Thursday, 17 December 2009

Inherit The Wind Review

Inherit The Wind by Jerome Lawrence and Robert Edwin Lee
The Old Vic, London SE1

Heresy and Headlines

The trusty jalopy had to tractor along to Waterloo,  if only to see Kevin Spacey act on stage.  Such a celebrity reason was bound to be ambushed – luckily in the best possible way. TLT’s fuzzy historical perception was of a white-haired, short-waisted Spencer Tracey (in this case KS) verbally assailing a court, waving Darwin's Evolution of the Species. But the play turns out to be much more than that,  a gripping  ensemble tragedy, even if apparently noone's life, only a school curriculum, is at stake.  Hard to judge KS’s performance, through no fault of his own. Simply he's known as a brown-haired public personality and much younger than his white locks in this production. Still TLT thought, whether it’s celebrity pre-destination or not, he was fine. But that, to paraphrase a line in the play, is not the point. This communal drama puts everything on the scales and pays the dividends.  Honest voices rising above the mob are the schoolboy who declares he has to think things [pause] over before anyone tries to steamroller him into accusing his schoolteacher of heresy. And  the local merchant who says opinions are bad for business (though later breaks his own rule). Yet who are the lost souls of the play? Not the townsfolk, enveloped in charismatic religion,  nor the beleagured schoolteacher and his daughter-of-the-local-preacher girlfriend, nor the chequebook journalist. Rather it's the two lawyers (KS the defence and the prosecution cum politician played magnificently by David Troughton) left to duel in a fee-driven political limbo like two warring heads on the same body, fulfillling the biblical injunction of inheriting the wind. Definitely a green light.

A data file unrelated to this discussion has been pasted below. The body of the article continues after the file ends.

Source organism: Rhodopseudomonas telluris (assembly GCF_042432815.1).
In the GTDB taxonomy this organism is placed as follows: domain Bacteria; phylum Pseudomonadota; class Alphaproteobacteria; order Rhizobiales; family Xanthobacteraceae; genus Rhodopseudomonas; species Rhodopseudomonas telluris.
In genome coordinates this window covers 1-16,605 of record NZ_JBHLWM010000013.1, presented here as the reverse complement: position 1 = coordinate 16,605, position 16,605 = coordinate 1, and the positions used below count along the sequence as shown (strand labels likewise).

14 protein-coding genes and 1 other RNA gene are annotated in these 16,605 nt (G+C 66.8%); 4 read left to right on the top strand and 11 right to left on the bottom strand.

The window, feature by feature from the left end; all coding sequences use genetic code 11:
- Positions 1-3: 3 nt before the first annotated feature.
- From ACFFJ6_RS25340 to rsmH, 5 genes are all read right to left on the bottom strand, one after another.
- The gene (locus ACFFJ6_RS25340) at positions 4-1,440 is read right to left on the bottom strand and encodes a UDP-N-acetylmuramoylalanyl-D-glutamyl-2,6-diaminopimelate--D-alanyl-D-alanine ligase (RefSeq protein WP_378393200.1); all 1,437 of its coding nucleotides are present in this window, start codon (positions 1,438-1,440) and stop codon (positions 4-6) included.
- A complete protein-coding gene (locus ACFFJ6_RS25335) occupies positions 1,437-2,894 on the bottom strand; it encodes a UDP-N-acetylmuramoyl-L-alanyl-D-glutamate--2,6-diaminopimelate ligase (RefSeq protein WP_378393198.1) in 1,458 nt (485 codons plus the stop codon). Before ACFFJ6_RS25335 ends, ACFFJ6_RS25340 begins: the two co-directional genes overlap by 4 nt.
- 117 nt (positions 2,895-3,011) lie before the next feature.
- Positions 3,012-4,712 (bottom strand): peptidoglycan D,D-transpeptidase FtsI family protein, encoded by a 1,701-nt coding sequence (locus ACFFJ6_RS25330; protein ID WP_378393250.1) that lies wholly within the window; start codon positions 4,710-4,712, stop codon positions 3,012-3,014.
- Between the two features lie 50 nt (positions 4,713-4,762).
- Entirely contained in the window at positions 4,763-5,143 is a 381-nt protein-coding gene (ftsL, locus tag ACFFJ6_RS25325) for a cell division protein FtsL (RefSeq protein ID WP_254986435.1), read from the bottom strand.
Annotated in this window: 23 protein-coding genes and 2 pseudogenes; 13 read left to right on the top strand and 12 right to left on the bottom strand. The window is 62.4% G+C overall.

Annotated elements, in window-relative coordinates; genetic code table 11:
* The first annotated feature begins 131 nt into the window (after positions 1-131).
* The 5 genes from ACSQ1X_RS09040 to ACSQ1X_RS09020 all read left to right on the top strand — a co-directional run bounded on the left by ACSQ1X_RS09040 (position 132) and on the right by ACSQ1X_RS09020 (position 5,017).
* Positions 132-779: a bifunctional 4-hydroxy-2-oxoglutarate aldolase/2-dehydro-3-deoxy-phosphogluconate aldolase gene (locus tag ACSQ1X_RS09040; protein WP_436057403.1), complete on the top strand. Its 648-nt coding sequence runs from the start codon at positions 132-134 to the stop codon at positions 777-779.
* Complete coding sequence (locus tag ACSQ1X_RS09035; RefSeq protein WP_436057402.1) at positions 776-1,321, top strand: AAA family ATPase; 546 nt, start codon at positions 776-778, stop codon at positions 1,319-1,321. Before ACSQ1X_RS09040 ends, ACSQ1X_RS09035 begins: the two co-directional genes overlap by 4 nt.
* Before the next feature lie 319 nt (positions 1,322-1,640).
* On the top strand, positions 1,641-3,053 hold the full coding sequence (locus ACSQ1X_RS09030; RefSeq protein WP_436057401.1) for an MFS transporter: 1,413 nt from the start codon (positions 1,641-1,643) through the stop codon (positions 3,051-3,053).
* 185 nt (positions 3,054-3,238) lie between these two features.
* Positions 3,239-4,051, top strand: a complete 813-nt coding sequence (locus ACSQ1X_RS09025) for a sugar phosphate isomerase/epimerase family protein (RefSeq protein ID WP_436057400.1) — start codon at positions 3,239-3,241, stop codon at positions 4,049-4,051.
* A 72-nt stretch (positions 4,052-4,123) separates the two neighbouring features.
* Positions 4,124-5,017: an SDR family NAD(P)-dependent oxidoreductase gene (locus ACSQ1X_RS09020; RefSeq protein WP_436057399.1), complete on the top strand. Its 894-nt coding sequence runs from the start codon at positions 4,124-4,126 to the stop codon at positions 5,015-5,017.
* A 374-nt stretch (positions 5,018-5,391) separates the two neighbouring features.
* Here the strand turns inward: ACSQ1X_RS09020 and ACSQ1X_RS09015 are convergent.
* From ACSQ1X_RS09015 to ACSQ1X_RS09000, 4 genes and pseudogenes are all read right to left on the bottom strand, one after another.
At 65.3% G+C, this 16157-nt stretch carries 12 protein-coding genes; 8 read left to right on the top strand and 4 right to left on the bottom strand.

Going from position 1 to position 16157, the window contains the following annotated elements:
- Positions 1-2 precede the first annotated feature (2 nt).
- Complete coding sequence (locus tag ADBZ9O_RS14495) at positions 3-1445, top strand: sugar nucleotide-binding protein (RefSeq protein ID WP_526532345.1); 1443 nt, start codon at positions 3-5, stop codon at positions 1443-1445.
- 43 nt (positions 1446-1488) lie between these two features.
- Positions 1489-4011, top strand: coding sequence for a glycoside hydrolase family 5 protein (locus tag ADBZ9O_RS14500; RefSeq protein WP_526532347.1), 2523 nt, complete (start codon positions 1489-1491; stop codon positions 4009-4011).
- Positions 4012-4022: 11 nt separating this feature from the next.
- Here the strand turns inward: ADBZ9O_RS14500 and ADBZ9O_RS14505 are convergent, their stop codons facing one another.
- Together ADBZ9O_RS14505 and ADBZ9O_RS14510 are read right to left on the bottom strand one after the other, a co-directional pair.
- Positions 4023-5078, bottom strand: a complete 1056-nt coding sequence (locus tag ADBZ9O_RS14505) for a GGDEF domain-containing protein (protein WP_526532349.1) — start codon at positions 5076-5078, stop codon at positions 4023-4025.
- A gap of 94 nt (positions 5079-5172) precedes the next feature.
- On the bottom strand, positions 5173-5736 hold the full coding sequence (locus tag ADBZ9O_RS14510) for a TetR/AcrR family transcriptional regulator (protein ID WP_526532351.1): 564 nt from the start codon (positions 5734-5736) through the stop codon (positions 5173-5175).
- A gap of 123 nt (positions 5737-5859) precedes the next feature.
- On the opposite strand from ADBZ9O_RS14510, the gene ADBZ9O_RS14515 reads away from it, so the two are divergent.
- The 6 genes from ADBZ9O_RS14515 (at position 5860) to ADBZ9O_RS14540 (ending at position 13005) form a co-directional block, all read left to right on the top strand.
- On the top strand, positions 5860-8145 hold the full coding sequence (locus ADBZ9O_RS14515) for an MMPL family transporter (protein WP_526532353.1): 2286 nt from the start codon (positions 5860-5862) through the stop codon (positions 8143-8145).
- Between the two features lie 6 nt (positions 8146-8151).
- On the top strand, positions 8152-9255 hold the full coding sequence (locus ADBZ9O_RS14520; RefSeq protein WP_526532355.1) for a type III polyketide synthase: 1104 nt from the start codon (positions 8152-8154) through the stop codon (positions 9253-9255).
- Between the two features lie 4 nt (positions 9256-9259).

Sunday, 13 December 2009

Molière or The League of Hypocrites Review

Molière or The League of Hypocrites by Mikhail Bulgakov
Finborough Theatre, London SW10

Periwig and Sickle

Back to the Finborough to see an interesting take on the machinations of artistic life under Soviet rule through the prism of seventeenth century playwright Molière and the machinations of Louis XIV's French court. Lively direction and performances by all concerned, a mix of young and upcoming and more seasoned actors. An appreciative full house added to a play well-suited to the Finborough bijou stage with clever design making the most of the atmospheric fringe theatre. This is a play relying on the audience understanding cathartic codes to escape Stalinist censorship eg For Catholic Church descending on beleaguered playwright, read Communist Party while the farcical features lightly mask a deeply tragic reality. A stand out performance by Gyuri Sarossy as King Louis but all the cast did well in an engrossing piece of theatre. TLT felt it was well worth the price of a ticket and gives it a green/amber light.